Bob Huelsman
Bob Huelsman

Bob Huelsman is a former high school teacher, coach and administrator, serving for more than three decades at Covington High School, in Miami County. In his 13 years as head basketball coach at Covington, Huelsman won 228 games and five times guided the Buccaneers to the regional round of the state tournament. Currently, he serves as the associate athletic director at Newton High School, and treasurer for the Southwest District Athletic Board. A former member of the Ohio High School Athletic Association Board of Control, Huelsman’s broad background in athletic administration has won the respect of his peers statewide.

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Time passes on, and so do the men and women who shaped your life and made profound impressions.  Like the old Reader’s Digest series, Paul Maltinsky was one of those people…a great coach and a most unforgettable character.

I was saddened when I got the news last week that my old high school football coach, Paul Maltinsky, passed away.

Although, he only coached me my freshman and sophomore years (like many coaches, he probably knew the talent pool was low), he was, and is,  the “Father of Minster Football”.

Coach Maltinsky came to Minster and started the football program in the late 1940s and coached football through the 1961 season, winning the old Tri-County League championship in 1960.

He came to us out of Ohio State, having lettered 3 years in football (1943, 44, 45).  The 1943 Buckeye squad was coached by the legendary Paul Brown.  In my view “Coach” was Paul Brown and Woody Hayes all rolled into one…one mean “son-of-a-gun”.

Coach Maltinsky had this mean look on his face and kind of stared at us with one eye. Being a puny little freshman, I tried to keep my distance.  He was the coach…the only coach!  Take him or leave him.  I had no choice…I kept him!

Looking back in admiration, he was “old school”.  Of course, “old school” was the flavor of the day everyday!  In those days, one coach for the team was more common than not.  It meant “Coach” coached the centers, guards, tackles, ends, running backs, quarterbacks, kickers, punters, defensive linemen, linebackers, defensive backs, and the water boy.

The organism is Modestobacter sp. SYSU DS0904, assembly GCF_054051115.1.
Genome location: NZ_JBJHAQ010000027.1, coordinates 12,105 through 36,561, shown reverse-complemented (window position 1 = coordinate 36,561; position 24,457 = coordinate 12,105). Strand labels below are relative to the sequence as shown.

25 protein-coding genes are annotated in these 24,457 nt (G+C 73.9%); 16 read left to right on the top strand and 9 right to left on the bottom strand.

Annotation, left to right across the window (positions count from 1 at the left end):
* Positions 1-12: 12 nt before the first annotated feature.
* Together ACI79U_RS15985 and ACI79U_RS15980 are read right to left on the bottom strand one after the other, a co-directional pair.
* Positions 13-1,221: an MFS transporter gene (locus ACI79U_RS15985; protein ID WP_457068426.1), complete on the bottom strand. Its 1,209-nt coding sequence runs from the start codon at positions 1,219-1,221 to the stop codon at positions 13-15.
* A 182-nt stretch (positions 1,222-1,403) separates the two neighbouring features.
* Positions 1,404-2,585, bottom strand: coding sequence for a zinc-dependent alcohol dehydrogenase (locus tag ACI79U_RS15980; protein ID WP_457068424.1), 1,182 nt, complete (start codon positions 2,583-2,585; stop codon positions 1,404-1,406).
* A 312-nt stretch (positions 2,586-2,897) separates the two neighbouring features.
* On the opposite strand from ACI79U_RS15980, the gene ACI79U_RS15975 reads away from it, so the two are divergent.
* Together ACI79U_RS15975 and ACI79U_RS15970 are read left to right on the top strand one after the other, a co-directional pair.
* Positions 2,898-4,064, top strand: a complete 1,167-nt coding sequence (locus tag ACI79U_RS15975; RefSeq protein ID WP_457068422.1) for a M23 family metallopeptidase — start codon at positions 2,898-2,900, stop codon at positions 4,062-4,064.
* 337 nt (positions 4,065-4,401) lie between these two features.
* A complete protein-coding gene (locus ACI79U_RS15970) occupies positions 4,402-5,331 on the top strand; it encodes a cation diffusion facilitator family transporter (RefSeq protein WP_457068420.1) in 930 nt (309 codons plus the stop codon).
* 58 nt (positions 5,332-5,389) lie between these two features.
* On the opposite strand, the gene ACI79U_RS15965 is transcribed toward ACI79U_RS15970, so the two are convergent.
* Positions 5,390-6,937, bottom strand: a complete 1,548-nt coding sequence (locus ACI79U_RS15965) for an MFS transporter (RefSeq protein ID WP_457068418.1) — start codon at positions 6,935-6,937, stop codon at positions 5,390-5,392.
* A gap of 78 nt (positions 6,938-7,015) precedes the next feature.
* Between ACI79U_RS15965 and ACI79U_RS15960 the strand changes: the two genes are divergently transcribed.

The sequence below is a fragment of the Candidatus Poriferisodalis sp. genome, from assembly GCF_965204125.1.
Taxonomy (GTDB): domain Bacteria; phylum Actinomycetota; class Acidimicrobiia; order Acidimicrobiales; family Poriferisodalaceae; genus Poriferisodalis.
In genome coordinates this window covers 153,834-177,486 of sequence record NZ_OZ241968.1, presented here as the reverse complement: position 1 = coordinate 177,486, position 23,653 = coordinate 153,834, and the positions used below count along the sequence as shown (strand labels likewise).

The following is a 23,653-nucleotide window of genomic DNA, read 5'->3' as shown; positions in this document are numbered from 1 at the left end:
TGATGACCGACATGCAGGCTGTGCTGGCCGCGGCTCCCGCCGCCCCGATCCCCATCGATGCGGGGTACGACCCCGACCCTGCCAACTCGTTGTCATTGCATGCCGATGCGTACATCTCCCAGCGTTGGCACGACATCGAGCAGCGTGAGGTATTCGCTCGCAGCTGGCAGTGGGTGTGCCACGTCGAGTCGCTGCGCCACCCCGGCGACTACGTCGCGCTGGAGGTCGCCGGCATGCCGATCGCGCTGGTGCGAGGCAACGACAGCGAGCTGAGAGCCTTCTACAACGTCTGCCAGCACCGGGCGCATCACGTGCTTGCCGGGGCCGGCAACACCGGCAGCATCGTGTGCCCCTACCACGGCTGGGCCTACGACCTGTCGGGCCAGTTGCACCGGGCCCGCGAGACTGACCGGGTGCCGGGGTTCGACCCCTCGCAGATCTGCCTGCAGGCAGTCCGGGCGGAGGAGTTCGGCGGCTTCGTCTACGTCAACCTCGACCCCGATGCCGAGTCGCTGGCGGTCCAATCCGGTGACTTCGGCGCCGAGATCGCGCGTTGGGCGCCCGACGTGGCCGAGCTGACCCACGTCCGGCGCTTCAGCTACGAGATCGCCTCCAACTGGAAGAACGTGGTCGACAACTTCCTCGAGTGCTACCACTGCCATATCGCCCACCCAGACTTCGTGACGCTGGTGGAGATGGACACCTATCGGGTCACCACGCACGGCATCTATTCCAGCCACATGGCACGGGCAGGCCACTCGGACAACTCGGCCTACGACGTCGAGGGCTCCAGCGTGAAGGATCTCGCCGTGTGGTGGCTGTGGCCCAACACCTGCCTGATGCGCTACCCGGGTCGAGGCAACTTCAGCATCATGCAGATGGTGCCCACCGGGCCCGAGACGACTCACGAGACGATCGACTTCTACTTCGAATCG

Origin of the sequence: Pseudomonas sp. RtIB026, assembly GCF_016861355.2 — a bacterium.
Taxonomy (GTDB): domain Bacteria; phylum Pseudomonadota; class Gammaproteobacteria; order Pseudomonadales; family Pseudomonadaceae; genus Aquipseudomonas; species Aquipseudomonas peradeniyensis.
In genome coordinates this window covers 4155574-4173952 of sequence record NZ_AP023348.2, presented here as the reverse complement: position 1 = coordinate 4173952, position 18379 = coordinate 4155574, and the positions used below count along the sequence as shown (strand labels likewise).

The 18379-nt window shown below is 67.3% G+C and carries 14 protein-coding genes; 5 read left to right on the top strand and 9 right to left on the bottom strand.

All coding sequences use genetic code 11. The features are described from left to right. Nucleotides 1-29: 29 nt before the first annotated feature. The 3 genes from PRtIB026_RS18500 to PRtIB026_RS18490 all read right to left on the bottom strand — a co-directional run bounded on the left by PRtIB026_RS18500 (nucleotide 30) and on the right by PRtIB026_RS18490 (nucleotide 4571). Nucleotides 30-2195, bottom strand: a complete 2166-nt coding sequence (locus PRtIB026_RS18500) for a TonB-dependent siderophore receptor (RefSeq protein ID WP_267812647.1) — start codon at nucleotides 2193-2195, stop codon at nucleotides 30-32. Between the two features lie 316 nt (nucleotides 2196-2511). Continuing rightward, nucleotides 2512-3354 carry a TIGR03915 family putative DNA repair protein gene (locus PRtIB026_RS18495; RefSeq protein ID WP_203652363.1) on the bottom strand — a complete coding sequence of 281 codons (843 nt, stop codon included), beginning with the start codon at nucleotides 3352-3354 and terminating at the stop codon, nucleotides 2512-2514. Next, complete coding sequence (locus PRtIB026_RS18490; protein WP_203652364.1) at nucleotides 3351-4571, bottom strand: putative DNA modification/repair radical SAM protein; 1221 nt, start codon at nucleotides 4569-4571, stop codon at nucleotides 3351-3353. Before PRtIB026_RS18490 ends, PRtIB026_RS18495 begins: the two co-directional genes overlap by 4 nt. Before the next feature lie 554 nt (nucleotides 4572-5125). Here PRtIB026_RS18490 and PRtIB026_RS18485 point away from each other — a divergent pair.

No, I’m mistaken. He never coached the water boy, because we didn’t have one, as we were not permitted to drink water back in those days. We had to be tough!

Nowadays, we have at least a dozen guys coaching these same positions. Coach Maltinsky coached the all, all the time, all at the same time.  He never had to delegate any responsibilities. He was THE MAN!

I was a freshman quarterback going against the varsity each and every day in practice.  Somehow, I came down with a mysterious arm ailment, and went to see the doctor.  The “Doc” told me to take a few days off, and that was music to my ears, until I found out who the doctor really was.  Coach told me “he” was the “Doc”, and not to go see the doctor ever again, unless I asked permission.  I never asked to see the doctor after that scary moment!

Those were the days.  We did not have two-a-day practices every day, just on Monday, Wednesday, and Friday.

We only filmed our home games, and loved watching them in the shower (darkest place that “Coach” could find).  I don’t remember if we learned anything from them, but it was hilarious to watch the film in reverse.  Never saw anything quite so funny as that back then.

He “permitted” us to take the varsity players football shoes home every Thursday to clean and polish them so they looked good on Friday.  Have you ever tried to clean six pairs of football shoes and polish all six pairs?  Boy, was that fun!

I saved the best for last, though!  This is the God’s honest truth.  During the season, we had training rules, one being no smoking. Right? Smoking cigarettes must have been a big thing back then because “Coach” promised the team that if they didn’t smoke during the season, we could smoke on the way home, on the bus, after our last game.

So all the players loaded up their duffle bags with cigarettes and cigars for our trip to Versailles, and after the game, on the way home, everyone smoked cigarettes and cigars, like they were going out of style.

As we traveled home on Route 47 and 66, “Coach” was at the wheel of the bus (he was also the bus driver) smoking his usual pipe.  Just imagine a bus with 30 kids and a coach smoking up a storm, windows down, and a trail of smoke rolling out the back.  Newport probably thought we were “fogging” for mosquitoes.

“Coach” was a “Smart Dressed Man”, just as ZZ Top sung about in their song:
Clean shirt, new shoes,
And I don’t know where I am goin’ to.
Silk suit, black tie,
I don’t need a reason why.
Gold watch, diamond ring,
I ain’t missin’ not a single thing.
Cuff links, stick pin……

You see, “Coach” also owned and operated a clothing store, Maltinsky’s Men’s Wear, in Minster.  He was the sharpest dressed man in town and he was our coach.  “Coach” was one of those guys who you thought would never die. Well, he did at the age of 92.

On behalf of all the players who played for Coach Maltinsky, we all owe him a debt of gratitude.  In many ways, it was “Coach” who made us grow up before our time.

 

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